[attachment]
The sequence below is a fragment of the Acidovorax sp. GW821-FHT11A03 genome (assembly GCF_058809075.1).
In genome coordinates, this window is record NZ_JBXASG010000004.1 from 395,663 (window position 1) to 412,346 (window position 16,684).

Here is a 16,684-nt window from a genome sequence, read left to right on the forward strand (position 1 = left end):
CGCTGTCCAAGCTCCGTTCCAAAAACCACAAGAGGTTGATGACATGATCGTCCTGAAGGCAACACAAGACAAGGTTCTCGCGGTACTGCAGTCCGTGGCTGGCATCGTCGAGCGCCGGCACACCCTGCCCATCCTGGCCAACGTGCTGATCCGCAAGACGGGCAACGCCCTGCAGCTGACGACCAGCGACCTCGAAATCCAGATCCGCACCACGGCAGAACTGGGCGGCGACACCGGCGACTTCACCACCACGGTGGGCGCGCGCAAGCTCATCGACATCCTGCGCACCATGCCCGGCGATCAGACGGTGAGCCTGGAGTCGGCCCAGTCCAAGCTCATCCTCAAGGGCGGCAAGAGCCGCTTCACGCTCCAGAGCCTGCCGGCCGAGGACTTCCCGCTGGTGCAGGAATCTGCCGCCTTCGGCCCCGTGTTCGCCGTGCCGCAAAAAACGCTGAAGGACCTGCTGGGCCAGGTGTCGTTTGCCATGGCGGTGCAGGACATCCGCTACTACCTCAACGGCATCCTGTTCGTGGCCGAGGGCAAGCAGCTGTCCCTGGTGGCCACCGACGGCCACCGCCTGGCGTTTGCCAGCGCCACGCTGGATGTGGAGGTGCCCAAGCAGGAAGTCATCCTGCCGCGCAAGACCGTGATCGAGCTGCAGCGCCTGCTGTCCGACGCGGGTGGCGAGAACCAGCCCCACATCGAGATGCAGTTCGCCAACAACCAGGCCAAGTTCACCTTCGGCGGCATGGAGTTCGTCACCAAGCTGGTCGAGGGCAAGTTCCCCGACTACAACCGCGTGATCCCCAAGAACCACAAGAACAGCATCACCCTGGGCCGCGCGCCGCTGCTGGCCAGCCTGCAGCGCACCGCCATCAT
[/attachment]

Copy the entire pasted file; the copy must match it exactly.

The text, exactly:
The sequence below is a fragment of the Acidovorax sp. GW821-FHT11A03 genome (assembly GCF_058809075.1).
In genome coordinates, this window is record NZ_JBXASG010000004.1 from 395,663 (window position 1) to 412,346 (window position 16,684).

Here is a 16,684-nt window from a genome sequence, read left to right on the forward strand (position 1 = left end):
CGCTGTCCAAGCTCCGTTCCAAAAACCACAAGAGGTTGATGACATGATCGTCCTGAAGGCAACACAAGACAAGGTTCTCGCGGTACTGCAGTCCGTGGCTGGCATCGTCGAGCGCCGGCACACCCTGCCCATCCTGGCCAACGTGCTGATCCGCAAGACGGGCAACGCCCTGCAGCTGACGACCAGCGACCTCGAAATCCAGATCCGCACCACGGCAGAACTGGGCGGCGACACCGGCGACTTCACCACCACGGTGGGCGCGCGCAAGCTCATCGACATCCTGCGCACCATGCCCGGCGATCAGACGGTGAGCCTGGAGTCGGCCCAGTCCAAGCTCATCCTCAAGGGCGGCAAGAGCCGCTTCACGCTCCAGAGCCTGCCGGCCGAGGACTTCCCGCTGGTGCAGGAATCTGCCGCCTTCGGCCCCGTGTTCGCCGTGCCGCAAAAAACGCTGAAGGACCTGCTGGGCCAGGTGTCGTTTGCCATGGCGGTGCAGGACATCCGCTACTACCTCAACGGCATCCTGTTCGTGGCCGAGGGCAAGCAGCTGTCCCTGGTGGCCACCGACGGCCACCGCCTGGCGTTTGCCAGCGCCACGCTGGATGTGGAGGTGCCCAAGCAGGAAGTCATCCTGCCGCGCAAGACCGTGATCGAGCTGCAGCGCCTGCTGTCCGACGCGGGTGGCGAGAACCAGCCCCACATCGAGATGCAGTTCGCCAACAACCAGGCCAAGTTCACCTTCGGCGGCATGGAGTTCGTCACCAAGCTGGTCGAGGGCAAGTTCCCCGACTACAACCGCGTGATCCCCAAGAACCACAAGAACAGCATCACCCTGGGCCGCGCGCCGCTGCTGGCCAGCCTGCAGCGCACCGCCATCAT